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That "droppy" feeling

 

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CSpenceFLY  (D 25252)

May 7, 2012, 11:32 AM
Post #26 of 102 (1359 views)
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Re: [michaelmullins] That "droppy" feeling [In reply to] Can't Post

Mike, I love it when you pipe up and blow away all of the bullshit.


michaelmullins  (D 1643)

May 7, 2012, 11:41 AM
Post #27 of 102 (1355 views)
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Re: [JackC1] That "droppy" feeling [In reply to] Can't Post

In reply to:
In reply to:
Horizontal acceleration/deceleration and vertical acceleration/deceleration are totally independent events and one does not affect the other.

Not quite. Aerodynamic drag doesn't care which direction the wind is coming from, it only cares about the magnitude of it, squared. This mixes up the two components of acceleration so the horizontal component of drag will affect the vertical acceleration due to gravity and this produces a slight amount of lift. Take two identical jumpers, one in a balloon and one in a plane, exiting at the same time. The jumper from the balloon will find themselves at pull time a couple of seconds sooner than the one from the plane due to this effect. It's a well know physical phenomenon.

Granted. However, the purpose of this discussion was the analysis of the sensation the jumper experiences. The aerodynamics you discuss, while correct, do not alter the sensation and explanation of same.

Mike


JohnRich  (D License)

May 7, 2012, 11:42 AM
Post #28 of 102 (1354 views)
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Re: [peregrinerose] That "droppy" feeling [In reply to] Can't Post

In reply to:
Have you ever dropped out of a bomb bay door? There is no wind. You are completely sheltered. There is no way to tell that the plane is moving or if it is standing still... it 'feels' still because you're completely inside. Then you drop out, just like a balloon.

You are inventing definitions of 'acceleration.' By your definition, you would feel acceleration going around the corner in your car due to change of direction, which clearly you do not. I am using a physics definition of acceleration, which is independent of direction.

I'm not sure why you're so hell bent on 'proving' that you just get used to a sense of falling from a plane, when it clearly doesn't exist and both the physics and the biology state otherwise, but hey, if it makes you happy, have at it Smile

A bomb bay door isn't any different from a tailgate.

I'm not inventing any definitions, I'm just explaining the different ways that some people seem to be using that term. And in order to understand what they're talking about, we have to know how they mean "acceleration".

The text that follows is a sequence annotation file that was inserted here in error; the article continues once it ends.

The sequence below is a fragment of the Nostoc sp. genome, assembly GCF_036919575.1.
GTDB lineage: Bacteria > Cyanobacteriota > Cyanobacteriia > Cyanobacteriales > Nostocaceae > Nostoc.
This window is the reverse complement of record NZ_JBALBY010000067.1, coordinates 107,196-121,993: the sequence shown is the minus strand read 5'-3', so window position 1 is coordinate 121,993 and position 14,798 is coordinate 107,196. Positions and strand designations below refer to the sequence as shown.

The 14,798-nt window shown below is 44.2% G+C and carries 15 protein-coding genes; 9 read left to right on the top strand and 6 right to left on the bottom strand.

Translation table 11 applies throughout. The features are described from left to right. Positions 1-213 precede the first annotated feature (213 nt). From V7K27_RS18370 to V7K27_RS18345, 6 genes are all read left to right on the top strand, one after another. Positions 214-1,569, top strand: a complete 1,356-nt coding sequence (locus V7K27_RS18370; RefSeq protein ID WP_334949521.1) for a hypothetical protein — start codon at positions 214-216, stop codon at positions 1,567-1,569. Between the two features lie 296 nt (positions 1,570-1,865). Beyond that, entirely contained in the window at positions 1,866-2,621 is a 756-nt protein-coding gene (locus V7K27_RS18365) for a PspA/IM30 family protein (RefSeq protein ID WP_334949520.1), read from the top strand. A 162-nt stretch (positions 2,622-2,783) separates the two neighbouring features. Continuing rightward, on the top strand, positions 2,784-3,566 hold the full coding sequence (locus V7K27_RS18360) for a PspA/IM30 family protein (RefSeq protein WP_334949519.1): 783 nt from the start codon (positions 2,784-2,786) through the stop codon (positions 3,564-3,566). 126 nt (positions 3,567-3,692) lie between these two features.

I'm not hell bent on proving anything. I'm just trying to understand the phenomenon. And so far what I'm getting is that it's a combination of certain physical conditions, combined with our human physiology.


JohnRich  (D License)

May 7, 2012, 11:46 AM
Post #29 of 102 (1347 views)
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Re: [michaelmullins] That "droppy" feeling [In reply to] Can't Post

In reply to:
Granted. However, the purpose of this discussion was the analysis of the sensation the jumper experiences. The aerodynamics you discuss, while correct, do not alter the sensation and explanation of same.

As a jump pilot, when the last of the jumpers are out the door, and you push the yoke to dive towards the ground, do you get the "droppy" feeling from the lessened G forces when you start your dive and accelerate vertically?


michaelmullins  (D 1643)

May 7, 2012, 11:46 AM
Post #30 of 102 (1346 views)
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Re: [CSpenceFLY] That "droppy" feeling [In reply to] Can't Post

In reply to:
Mike, I love it when you pipe up and blow away all of the bullshit.

It is a dirty, rotten, thankless job but someone has to do it, grasshoppa.

Mike


peregrinerose  (D 28983)

May 7, 2012, 11:52 AM
Post #31 of 102 (1341 views)
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Re: [JohnRich] That "droppy" feeling [In reply to] Can't Post

In reply to:
In reply to:
Have you ever dropped out of a bomb bay door? There is no wind. You are completely sheltered. There is no way to tell that the plane is moving or if it is standing still... it 'feels' still because you're completely inside. Then you drop out, just like a balloon.

You are inventing definitions of 'acceleration.' By your definition, you would feel acceleration going around the corner in your car due to change of direction, which clearly you do not. I am using a physics definition of acceleration, which is independent of direction.

I'm not sure why you're so hell bent on 'proving' that you just get used to a sense of falling from a plane, when it clearly doesn't exist and both the physics and the biology state otherwise, but hey, if it makes you happy, have at it Smile

A bomb bay door isn't any different from a tailgate.

I'm not inventing any definitions, I'm just explaining the different ways that some people seem to be using that term. And in order to understand what they're talking about, we have to know how they mean "acceleration".

I'm not hell bent on proving anything. I'm just trying to understand the phenomenon. And so far what I'm getting is that it's a combination of certain physical conditions, combined with our human physiology.

Acceleration is a physics term. It has one definition. Any other definition is invented. Acceleration is not related to direction. If you are going to relate it to direction, you are inventing a definition.